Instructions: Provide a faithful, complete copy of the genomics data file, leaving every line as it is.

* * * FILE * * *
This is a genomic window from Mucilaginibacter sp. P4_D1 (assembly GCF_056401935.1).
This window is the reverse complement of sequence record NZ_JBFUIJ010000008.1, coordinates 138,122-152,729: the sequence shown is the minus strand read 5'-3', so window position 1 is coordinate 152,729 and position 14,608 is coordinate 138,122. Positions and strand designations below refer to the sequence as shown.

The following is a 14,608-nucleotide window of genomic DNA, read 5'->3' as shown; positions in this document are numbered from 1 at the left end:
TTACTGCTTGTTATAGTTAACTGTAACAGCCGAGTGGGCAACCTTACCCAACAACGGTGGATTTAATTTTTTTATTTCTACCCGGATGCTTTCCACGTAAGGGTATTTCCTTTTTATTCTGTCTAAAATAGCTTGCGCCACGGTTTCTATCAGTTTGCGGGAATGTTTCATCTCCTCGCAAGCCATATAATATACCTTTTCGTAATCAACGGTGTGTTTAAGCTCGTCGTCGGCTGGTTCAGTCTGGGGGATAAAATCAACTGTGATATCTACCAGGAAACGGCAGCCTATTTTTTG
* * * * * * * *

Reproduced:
This is a genomic window from Mucilaginibacter sp. P4_D1 (assembly GCF_056401935.1).
This window is the reverse complement of sequence record NZ_JBFUIJ010000008.1, coordinates 138,122-152,729: the sequence shown is the minus strand read 5'-3', so window position 1 is coordinate 152,729 and position 14,608 is coordinate 138,122. Positions and strand designations below refer to the sequence as shown.

The following is a 14,608-nucleotide window of genomic DNA, read 5'->3' as shown; positions in this document are numbered from 1 at the left end:
TTACTGCTTGTTATAGTTAACTGTAACAGCCGAGTGGGCAACCTTACCCAACAACGGTGGATTTAATTTTTTTATTTCTACCCGGATGCTTTCCACGTAAGGGTATTTCCTTTTTATTCTGTCTAAAATAGCTTGCGCCACGGTTTCTATCAGTTTGCGGGAATGTTTCATCTCCTCGCAAGCCATATAATATACCTTTTCGTAATCAACGGTGTGTTTAAGCTCGTCGTCGGCTGGTTCAGTCTGGGGGATAAAATCAACTGTGATATCTACCAGGAAACGGCAGCCTATTTTTTG